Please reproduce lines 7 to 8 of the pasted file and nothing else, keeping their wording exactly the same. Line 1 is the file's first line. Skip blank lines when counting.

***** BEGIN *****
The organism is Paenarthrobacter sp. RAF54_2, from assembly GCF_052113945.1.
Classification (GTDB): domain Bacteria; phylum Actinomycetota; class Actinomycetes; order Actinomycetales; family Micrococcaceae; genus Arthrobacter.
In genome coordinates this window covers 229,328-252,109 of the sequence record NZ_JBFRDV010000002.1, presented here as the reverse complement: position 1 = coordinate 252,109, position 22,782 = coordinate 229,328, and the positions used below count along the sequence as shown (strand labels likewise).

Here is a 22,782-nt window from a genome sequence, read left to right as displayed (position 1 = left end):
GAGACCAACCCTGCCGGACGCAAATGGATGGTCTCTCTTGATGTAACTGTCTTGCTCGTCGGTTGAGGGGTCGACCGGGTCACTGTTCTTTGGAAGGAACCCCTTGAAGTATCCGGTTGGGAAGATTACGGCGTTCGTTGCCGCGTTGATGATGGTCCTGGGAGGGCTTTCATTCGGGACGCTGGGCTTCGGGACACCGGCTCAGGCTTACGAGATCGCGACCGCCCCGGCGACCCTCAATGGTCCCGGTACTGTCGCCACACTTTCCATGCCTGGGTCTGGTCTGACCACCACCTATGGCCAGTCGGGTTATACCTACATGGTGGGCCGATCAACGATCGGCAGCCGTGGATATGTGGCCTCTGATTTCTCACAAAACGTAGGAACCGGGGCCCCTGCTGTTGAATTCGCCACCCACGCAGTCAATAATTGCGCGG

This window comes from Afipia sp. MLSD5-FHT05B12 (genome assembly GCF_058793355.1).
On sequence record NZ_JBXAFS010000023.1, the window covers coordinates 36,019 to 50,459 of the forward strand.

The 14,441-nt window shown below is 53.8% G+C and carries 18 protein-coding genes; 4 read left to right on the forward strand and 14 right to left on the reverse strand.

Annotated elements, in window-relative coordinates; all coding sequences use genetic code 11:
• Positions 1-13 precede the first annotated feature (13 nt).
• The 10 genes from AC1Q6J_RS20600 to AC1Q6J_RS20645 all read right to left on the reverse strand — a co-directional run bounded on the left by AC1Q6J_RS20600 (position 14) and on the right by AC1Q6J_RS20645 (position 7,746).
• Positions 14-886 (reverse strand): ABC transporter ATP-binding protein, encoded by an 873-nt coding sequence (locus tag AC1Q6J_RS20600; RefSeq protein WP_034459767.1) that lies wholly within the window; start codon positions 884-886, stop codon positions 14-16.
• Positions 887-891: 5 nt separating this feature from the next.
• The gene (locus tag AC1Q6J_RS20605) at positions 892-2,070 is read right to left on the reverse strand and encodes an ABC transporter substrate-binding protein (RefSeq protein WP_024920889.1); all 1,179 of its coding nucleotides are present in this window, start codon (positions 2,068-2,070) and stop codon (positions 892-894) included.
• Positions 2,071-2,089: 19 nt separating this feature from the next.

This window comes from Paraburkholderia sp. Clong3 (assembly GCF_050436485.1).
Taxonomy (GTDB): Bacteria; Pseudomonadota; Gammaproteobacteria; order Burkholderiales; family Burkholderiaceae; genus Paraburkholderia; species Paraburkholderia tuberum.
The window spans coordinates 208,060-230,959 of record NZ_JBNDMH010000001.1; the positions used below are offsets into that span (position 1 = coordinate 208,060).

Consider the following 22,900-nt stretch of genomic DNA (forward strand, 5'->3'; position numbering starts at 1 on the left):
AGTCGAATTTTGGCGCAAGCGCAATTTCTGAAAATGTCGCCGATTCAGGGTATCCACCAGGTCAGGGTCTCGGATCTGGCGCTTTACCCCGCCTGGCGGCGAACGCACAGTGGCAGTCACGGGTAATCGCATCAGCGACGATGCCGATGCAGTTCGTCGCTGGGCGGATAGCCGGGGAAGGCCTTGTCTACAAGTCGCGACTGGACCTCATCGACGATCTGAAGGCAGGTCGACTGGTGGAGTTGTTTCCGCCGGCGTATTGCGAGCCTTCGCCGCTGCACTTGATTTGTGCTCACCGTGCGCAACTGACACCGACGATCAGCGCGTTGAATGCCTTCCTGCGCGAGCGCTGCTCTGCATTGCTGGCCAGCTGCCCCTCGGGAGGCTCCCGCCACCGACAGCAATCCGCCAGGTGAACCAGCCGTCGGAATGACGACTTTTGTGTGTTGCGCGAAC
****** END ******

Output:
On sequence record NZ_JBXAFS010000023.1, the window covers coordinates 36,019 to 50,459 of the forward strand.

The 14,441-nt window shown below is 53.8% G+C and carries 18 protein-coding genes; 4 read left to right on the forward strand and 14 right to left on the reverse strand.